The record discloses no proof whatever of this second claim of the widow. There is no property which appears as specifically acquired during the fourth marriage of the deceased.

With respect to her first claim, bearing on the existence, validity, and force of the instrument executed by her, the following facts appear from the evidence:chanrob1es virtual 1aw library

1. As before seen, she stated in her written petition of May 2, 1911, that she did not remember having executed any document whatever relative to any waiver of her rights in her husband’s property. (Record, p. 37).

2. During the trial she admitted having signed such a document in the house of the notary, Mr. Levering (p. 46), but added that after it was signed it remained in the latter’s possession (p. 47).

3. She afterwards admitted it to be a fact that the original document was kept in the house of the family with whom she and the heiress lived and in a box the key of which was held by the latter, but which she took the liberty to open during the heiress’s absence on the Leyte hacienda; that she delivered the document to a party who made a copy of it: and that since then this original document, which she stated she replaced in the box, had disappeared. It was upon proof of its disappearance that the court admitted in evidence one of the two copies which the notary had kept in his office. This copy is the one which was presented and admitted without objection (pp. 39 and 40).

4. Continuing her testimony, the widow finally explicitly stated that she removed from the said box the same document she had signed in the month of September, and that she was sure of this because she had seen her signature; that after its removal she delivered it to Pacencio Rosales in order that he might make a copy of it. This Pacencio Rosales, the widow stated, was a tenant on one of the properties of the estate. One day he went to see her about some work on his place. On this occasion he inquired of her as to which of the properties of the estate was the one that belonged to her, and she casually remarked that Laureana now still treated her well, but would end matters later by driving her out of the house. It was then that she took out the papers and Rosales, on seeing them, said: "Here is one signed by you;" to which she replied: "If the document I signed remained in Mr. Levering’s office, how can it be here?" Rosales related to her the contents of the document, and then she exclaimed: "Why, I would be crazy to give up all my rights for the sum of P1." In such manner she began her testimony, but, continuing it, she could not do otherwise than tell the truth, as we have seen: the document was not left in Mr. Levering’s office, but was removed by her from the heiress’s strong box, so the original does not now appear, and she pretends to be ignorant of its contents, which, however, were firmly established by a decisive finding of the trial court, in the following terms:jgc:chanrobles.com.ph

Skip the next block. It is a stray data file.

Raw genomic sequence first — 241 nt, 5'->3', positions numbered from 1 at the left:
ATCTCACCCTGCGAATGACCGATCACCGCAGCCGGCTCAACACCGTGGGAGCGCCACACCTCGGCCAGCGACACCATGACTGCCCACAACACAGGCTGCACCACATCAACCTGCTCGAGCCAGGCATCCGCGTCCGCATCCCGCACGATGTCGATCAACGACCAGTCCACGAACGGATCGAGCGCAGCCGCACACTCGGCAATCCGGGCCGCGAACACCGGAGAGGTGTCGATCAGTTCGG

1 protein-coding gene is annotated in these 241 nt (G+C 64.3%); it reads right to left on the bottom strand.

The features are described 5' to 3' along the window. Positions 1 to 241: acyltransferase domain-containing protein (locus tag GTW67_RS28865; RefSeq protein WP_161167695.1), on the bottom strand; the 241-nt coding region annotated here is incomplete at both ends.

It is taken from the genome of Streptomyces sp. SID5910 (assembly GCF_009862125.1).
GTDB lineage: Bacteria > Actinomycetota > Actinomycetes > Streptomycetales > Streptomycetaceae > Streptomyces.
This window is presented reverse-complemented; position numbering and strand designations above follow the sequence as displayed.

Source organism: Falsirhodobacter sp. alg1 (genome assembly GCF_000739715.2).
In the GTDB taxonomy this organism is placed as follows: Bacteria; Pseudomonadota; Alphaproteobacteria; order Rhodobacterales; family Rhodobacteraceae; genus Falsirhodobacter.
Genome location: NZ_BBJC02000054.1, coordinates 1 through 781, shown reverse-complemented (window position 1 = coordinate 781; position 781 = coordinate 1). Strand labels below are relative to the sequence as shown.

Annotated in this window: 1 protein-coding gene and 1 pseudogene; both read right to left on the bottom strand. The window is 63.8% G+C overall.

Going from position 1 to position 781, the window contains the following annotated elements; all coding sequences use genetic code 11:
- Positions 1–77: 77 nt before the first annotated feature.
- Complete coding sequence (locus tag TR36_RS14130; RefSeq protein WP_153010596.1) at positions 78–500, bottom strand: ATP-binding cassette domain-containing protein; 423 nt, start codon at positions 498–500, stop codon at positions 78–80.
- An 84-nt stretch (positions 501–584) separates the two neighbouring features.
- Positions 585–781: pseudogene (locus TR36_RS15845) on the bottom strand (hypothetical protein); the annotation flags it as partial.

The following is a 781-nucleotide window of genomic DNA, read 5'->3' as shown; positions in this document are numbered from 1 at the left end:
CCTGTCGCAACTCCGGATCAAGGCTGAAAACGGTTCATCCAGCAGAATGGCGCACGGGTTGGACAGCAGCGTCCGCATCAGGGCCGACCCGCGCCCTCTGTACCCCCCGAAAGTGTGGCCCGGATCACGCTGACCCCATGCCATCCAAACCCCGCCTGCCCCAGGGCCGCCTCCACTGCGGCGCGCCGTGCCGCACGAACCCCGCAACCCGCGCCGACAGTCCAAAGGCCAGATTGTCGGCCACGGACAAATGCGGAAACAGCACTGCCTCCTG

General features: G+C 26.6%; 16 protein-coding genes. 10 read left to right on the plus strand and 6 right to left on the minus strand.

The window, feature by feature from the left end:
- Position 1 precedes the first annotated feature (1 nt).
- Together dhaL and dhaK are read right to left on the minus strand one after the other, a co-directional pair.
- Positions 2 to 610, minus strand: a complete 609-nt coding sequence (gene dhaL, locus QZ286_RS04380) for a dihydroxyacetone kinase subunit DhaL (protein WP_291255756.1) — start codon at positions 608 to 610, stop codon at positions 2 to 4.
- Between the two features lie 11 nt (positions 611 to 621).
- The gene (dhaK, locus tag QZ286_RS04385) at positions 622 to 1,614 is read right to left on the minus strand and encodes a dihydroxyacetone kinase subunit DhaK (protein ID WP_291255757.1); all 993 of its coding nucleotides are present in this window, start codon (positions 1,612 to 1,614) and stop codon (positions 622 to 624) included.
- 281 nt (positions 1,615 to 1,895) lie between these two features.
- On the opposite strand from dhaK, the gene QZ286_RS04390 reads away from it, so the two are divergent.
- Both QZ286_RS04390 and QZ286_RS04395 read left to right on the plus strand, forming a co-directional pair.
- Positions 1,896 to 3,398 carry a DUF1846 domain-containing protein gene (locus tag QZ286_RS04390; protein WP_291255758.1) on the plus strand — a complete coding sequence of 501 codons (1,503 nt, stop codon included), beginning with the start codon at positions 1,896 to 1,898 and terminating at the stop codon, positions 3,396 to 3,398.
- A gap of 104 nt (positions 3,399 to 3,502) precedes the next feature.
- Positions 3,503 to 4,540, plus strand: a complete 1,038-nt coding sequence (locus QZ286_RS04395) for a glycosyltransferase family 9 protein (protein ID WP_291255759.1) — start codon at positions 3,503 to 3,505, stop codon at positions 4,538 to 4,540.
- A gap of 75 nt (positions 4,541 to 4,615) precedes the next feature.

"The document concerned in the evidence, having been prepared beforehand, prior to Doña Claudia’s visit to Mr. Levering’s officer, was twice interpreted to her from Spanish, in which it was written, into the Visayan dialect — the first time by Simplicio Rodis, a Visayan Filipino and clerk in Mr. Levering’s office, and the second time by the aforementioned Mariano Antonio. The court finds no reason to believe that the said persons were incompetent or incapable as interpreters, nor is there sufficient evidence to incline the court to the believe that the interpretations were not correctly made and in good faith. The document in evidence having been thus interpreted to Doña Claudia de los Santos, she acquiesced therein and immediately signed and executed it before Mr. Levering as notary public. The original of the document was given to Mariano Antonio, and directly thereafter Doña Claudia, accompanied by Mariano Antonio and Timoteo Antonio, withdrew from Mr. Levering’s office." (B. of E., p. 40)

All the grounds of the widow’s opposition (the sole subject matter of this suit) have been destroyed by the above transcribed decisive finding of the trial court, which has been acquiesced in and has become final as regards this party who did not appeal therefrom.

As to the averment that she did not remember having executed any document relative to a waiver of rights in the property of the testamentary succession of her husband (p. 23), the court held, and her own testimony at trial proved, that such a document was in fact executed.

With respect to her explicit denial under oath of having signed any document whatever, particularly that attached to the record (pp. 39 and 40), she swore at the trial that she did sign it and the court, in accordance with her own testimony, held this to be an established fact.